Monash University
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Methods of integrating elements of classical Arabic music and Arabic-influenced Jewish music with contemporary western classical music Original compositions and critical commentary

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posted on 2017-05-17, 02:03 authored by Yedid, Yitzhak
This folio contains scores and audio recordings of six original compositions together with a critical commentary. In the six compositions I explore new forms of integrating classical Arabic music, Arabic-influenced Jewish music and contemporary Western classical music. I offer various approaches to this exploration and introduce aspects of classical Arabic music and Arabic-influenced Jewish music in a range of different ways and contexts. In some cases the forms of Arabic genres directly influenced my compositions, and in other cases I have combined musical elements of Arabic genres with Western approaches. My compositions are divided into two groups. Group A has been composed for performers with a Western background, without an expectation that these players know how to perform Arabic music and Arabic-influenced Jewish music. Group B has been composed for performers who have proficiency in the performance of Arabic genres as well as having experience in improvisation of other genres (i.e., jazz and Jewish styles). This group division allows for a degree of flexibility in the integration of diverse materials, and provides a way to examine the challenges of the integration by the association with the performers’ proficiency. Group A compositions include two substantial chamber works: (1) Visions, Fantasies and Dances for string quartet (48 minutes, in seven parts) and (2) Sensations for piano trio (14 minutes), and two shorter compositions: (1) In Memory for piano and flute (12 minutes) and (2) Out to Infinity for solo harp (7 minutes). Group B compositions include one substantial chamber work - Arabic Violin Bass Piano Trio (60 minutes in four movements) and one shorter composition - The Prayer of Honny Ha’me’agel for piano and tenor saxophone (7 minutes). The six compositions are accompanied by a critical commentary, which discusses the compositional process, and outlines musical resources and ideas that provide the basis of my research. The commentary describes the compositional approaches, methods, and techniques that have been employed in each of the works. It also provides background information and references of works of other composers that have been associated with this kind of integration.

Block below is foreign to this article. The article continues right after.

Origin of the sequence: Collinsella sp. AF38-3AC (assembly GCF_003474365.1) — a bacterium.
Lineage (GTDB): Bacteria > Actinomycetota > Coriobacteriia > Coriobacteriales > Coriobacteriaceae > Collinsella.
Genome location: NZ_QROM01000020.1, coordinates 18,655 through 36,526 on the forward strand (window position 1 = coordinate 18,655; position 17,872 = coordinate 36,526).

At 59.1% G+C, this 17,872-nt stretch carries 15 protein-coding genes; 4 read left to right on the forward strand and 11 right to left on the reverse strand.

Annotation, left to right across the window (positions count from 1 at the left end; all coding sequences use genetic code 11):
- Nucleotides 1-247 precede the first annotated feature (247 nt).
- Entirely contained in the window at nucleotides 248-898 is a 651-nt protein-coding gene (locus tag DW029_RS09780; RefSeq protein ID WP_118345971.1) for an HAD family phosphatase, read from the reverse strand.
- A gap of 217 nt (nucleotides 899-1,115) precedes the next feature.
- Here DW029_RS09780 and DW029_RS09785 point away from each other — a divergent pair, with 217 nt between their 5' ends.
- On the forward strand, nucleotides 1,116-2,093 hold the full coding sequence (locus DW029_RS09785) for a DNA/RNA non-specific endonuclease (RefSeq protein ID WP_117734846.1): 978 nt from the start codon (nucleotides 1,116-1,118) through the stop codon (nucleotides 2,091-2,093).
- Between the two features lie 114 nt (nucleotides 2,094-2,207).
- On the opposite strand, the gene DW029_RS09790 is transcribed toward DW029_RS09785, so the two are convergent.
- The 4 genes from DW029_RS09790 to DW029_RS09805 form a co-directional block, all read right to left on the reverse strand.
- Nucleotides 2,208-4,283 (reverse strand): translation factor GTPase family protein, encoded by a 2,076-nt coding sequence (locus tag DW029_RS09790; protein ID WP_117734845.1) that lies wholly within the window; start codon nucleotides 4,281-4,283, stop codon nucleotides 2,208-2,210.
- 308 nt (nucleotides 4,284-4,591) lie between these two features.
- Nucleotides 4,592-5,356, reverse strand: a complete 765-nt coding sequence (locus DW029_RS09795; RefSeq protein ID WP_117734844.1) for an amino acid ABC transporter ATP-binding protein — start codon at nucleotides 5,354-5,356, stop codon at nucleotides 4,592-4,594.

Principal supervisor

Thomas Reiner

Year of Award


Department, School or Centre

Sir Zelman Cowen School of Music


Doctor of Philosophy

Degree Type



Faculty of Arts